Residential Fire Sprinkler Report Released

Today, member John Neff, AIA, testified before the House Local Government Committee about the results of a year-long study of barriers to installing residential fire sprinkler systems. The Committee was interested in why standards and rates vary across the state.

Neff reported that the State Building Code Council created a Technical Advisory Group (TAG) of nearly 30 people. The TAG was composed of representives for architecture, water systems, insurance, building inspections and other affected groups. While the TAG looked at many issues, but focused on the cost of supplying water to residential fire suppression systems, liability concerns and water efficiency.

Fire sprinkler systems require larger water meters. Large meters are less efficient at tracking water usage under normal residential conditions; which results in uncharged water usage and funds lost to the purveyor. Also, larger meters can lead to increased water use due to the installation of additional water using systems, such as lawn and garden irrigation.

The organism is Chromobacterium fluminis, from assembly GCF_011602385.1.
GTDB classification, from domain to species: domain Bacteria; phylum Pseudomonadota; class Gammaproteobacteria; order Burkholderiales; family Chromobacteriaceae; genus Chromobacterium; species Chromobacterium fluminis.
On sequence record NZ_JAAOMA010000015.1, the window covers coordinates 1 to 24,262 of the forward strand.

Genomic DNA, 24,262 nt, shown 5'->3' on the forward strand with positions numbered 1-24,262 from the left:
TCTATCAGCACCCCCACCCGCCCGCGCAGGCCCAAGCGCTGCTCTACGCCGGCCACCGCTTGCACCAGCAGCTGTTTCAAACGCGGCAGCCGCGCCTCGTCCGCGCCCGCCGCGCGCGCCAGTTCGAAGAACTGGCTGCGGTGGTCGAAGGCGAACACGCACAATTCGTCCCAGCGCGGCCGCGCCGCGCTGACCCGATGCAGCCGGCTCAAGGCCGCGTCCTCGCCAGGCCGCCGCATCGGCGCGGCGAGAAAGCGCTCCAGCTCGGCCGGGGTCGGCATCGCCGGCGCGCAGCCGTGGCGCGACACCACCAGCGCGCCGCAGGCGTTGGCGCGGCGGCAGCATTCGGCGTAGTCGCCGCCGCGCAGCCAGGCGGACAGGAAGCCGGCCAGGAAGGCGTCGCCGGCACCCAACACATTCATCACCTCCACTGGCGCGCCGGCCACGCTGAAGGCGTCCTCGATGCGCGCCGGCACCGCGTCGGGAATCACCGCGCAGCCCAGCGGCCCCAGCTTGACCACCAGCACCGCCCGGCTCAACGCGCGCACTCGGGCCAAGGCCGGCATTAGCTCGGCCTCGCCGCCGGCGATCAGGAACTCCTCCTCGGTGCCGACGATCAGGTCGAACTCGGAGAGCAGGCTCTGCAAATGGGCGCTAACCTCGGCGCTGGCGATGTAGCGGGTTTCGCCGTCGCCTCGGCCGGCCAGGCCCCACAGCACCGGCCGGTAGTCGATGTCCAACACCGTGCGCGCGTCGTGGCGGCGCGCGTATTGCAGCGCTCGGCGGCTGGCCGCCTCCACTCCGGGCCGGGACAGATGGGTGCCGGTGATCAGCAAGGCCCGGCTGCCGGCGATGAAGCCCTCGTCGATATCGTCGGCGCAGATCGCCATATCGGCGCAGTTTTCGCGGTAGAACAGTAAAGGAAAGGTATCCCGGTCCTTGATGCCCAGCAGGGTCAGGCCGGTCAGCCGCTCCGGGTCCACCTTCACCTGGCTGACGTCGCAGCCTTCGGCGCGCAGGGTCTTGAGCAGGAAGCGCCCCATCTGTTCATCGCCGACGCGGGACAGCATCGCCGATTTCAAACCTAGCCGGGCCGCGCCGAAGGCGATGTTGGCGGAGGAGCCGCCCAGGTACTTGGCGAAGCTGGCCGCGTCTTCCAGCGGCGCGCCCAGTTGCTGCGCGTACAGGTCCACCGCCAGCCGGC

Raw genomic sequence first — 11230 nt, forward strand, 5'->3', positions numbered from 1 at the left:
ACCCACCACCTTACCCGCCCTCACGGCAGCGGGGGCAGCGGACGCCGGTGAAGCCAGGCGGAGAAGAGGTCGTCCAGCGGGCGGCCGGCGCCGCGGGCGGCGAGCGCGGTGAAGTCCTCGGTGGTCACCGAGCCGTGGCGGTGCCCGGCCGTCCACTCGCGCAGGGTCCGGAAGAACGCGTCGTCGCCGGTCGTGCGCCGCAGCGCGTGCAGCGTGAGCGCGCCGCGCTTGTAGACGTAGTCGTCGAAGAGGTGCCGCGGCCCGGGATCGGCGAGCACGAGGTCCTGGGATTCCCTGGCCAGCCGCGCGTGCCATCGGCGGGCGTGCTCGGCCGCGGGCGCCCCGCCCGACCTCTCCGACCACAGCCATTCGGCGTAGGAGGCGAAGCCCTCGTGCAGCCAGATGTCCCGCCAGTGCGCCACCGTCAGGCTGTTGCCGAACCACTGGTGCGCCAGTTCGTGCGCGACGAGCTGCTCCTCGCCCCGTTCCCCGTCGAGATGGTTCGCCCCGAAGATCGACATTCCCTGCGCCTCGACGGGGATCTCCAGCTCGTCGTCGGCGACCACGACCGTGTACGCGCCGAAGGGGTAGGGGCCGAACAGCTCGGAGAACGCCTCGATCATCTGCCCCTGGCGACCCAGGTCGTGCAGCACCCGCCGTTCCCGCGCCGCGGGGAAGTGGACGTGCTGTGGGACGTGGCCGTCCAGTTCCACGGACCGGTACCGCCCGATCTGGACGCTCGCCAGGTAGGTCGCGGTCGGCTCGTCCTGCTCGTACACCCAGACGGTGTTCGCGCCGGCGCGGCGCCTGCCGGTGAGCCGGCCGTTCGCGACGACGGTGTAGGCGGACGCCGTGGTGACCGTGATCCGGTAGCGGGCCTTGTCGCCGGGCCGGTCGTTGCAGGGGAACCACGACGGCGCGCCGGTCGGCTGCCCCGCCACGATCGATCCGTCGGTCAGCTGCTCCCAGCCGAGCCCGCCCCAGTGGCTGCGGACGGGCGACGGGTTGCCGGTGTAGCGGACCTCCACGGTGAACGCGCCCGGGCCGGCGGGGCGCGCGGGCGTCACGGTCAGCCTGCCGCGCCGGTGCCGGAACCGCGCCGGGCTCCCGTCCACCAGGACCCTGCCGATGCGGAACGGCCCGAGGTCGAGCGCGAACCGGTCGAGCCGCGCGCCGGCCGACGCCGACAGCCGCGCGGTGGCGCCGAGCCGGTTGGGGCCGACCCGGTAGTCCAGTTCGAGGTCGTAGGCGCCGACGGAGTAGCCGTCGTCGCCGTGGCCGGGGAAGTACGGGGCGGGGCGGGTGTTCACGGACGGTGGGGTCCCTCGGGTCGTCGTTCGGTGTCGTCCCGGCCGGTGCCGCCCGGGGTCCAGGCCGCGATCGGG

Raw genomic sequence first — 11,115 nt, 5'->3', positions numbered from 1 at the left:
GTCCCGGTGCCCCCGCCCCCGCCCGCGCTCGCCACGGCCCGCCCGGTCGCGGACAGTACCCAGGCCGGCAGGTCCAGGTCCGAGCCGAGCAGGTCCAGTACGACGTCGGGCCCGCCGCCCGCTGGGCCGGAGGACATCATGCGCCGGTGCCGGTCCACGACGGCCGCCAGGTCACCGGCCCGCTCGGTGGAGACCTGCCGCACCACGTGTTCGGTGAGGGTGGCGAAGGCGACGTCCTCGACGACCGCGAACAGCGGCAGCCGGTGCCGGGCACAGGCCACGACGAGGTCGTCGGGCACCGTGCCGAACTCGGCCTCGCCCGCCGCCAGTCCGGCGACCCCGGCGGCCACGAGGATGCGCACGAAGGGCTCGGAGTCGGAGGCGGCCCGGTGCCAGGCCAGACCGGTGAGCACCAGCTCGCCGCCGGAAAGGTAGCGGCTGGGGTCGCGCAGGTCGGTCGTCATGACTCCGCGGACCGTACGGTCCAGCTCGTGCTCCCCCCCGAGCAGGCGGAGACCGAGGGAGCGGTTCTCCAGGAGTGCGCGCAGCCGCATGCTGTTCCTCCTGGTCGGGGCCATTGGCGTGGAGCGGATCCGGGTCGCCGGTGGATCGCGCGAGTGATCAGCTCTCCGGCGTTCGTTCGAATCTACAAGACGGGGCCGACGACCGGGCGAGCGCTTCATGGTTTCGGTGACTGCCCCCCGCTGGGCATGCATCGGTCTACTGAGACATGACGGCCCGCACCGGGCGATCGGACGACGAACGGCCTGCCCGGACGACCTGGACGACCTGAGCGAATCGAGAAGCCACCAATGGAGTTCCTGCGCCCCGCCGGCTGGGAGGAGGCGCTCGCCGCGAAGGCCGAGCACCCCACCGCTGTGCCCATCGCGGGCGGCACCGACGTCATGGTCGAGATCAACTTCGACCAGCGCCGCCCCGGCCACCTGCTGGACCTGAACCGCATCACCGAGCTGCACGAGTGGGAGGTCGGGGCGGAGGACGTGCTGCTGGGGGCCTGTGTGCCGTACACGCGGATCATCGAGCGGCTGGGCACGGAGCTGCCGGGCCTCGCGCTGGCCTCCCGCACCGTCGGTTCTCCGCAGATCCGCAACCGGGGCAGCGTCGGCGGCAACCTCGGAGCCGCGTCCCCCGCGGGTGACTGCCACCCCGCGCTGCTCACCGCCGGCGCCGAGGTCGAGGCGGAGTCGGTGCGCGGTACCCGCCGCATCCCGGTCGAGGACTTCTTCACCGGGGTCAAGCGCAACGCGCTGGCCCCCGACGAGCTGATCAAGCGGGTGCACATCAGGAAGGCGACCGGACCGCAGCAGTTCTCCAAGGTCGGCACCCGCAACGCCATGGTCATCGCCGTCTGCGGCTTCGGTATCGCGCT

Liability is a concern for water purveyors who may need to shut off water for routine maintenance or unpaid bills. If there is a fire and water service is interrupted to the sprinkler system at that time, then water purveyors are concerned about being liable for damages.

Finally, regarding the cost of systems and water hook up; the report found that system prices vary because some jurisdictions have a preferred or required system that must be installed and required special inspectors.

The full report is located on the State Building Code Council’s website along with background information. The Committee is expected to draft legislation for consideration later this year.

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